Secondly, only about 10% of the whole roof void has been treated in this manner. The remaining 90% remains a risk to bats in the future although there was no evidence that bats were using this area for roosting during the initial inspection.

Thirdly, in this case the BRM was exposed from not only the internal areas of the roof void but also from the external areas, i.e. through gaps between roof tiles. This solution only resolved one area of risk; to address the external area would require a full tile strip and the removal of BRM material. In these circumstances the application of Netlon® over the full extent of the roof and BRM would be the least preferred option.

This work would inevitably carry a significant cost, particularly where the property is of historical significance which may generate further complications such as Listed Building consent requirements and possible disturbance of the bat roost.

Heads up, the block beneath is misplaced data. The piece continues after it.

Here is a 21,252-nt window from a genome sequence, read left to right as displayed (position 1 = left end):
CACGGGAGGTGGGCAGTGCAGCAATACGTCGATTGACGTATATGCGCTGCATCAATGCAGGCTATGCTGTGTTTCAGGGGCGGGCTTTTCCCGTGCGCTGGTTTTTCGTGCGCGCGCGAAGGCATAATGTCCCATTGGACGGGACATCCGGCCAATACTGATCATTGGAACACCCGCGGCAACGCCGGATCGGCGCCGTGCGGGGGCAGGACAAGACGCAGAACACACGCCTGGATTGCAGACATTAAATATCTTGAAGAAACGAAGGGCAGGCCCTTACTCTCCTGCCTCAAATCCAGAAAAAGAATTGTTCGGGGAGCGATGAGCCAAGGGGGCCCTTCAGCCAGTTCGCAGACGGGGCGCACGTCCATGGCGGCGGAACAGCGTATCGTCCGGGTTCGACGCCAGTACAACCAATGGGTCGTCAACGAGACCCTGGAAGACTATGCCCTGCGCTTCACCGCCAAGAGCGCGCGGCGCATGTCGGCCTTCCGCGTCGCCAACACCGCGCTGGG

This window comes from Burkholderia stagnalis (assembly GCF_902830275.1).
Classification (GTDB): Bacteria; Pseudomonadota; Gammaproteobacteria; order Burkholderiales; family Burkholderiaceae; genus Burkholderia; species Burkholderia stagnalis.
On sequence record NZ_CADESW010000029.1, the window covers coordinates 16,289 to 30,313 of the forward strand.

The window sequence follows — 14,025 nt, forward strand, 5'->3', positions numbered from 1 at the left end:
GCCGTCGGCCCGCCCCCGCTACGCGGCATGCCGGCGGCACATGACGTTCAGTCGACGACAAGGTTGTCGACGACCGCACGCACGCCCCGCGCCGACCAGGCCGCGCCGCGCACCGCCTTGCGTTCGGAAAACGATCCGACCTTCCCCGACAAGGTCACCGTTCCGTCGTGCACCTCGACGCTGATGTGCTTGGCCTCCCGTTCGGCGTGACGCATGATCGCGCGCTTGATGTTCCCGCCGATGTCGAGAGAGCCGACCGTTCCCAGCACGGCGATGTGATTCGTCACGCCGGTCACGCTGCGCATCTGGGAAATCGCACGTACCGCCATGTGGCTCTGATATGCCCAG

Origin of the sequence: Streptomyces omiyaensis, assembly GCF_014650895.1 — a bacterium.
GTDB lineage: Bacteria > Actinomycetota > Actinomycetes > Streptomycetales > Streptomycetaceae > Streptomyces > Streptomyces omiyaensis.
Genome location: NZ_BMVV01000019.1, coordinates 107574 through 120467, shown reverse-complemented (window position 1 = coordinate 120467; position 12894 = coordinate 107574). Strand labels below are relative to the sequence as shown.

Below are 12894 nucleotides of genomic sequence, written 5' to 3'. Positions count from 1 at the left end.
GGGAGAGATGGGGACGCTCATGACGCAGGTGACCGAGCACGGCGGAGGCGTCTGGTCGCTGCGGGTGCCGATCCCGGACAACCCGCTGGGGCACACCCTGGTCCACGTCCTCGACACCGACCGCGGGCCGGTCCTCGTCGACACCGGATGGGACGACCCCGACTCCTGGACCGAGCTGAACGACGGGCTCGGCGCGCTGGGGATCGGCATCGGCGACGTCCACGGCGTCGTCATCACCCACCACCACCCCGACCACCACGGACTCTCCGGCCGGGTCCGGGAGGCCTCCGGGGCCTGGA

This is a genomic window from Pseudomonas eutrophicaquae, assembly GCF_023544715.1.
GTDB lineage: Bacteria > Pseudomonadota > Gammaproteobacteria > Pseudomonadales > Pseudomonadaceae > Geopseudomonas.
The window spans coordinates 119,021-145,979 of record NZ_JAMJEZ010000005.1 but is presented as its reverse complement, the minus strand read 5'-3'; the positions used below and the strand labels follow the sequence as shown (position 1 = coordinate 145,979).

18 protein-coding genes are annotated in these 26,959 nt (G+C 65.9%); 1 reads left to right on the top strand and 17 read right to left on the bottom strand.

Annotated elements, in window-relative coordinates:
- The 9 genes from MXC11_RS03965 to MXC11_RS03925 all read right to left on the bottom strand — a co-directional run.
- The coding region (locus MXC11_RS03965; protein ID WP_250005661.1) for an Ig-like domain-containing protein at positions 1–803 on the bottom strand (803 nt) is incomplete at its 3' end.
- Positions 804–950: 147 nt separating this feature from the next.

The solution delivered on Site 2 is expected to have a mitigating effect in protecting any future use of the building by bats, particularly potential roost spaces under roof tiles.

Site 3 provides an example of proactive temporary solution to the use of BRM in a roof void where future risk is identified. The application of the Netlon® together with the battens provides a neat finish which doesn’t present any potential gaps which could allow bats to crawl through to the BRM.

It is anticipated that all sites will continue to be monitored in future years for both the presence of bats and effectiveness of the solution provided. In the case of solutions being used under tiles this may be more problematic to provide specific evidence for or against without full or partial tile removal.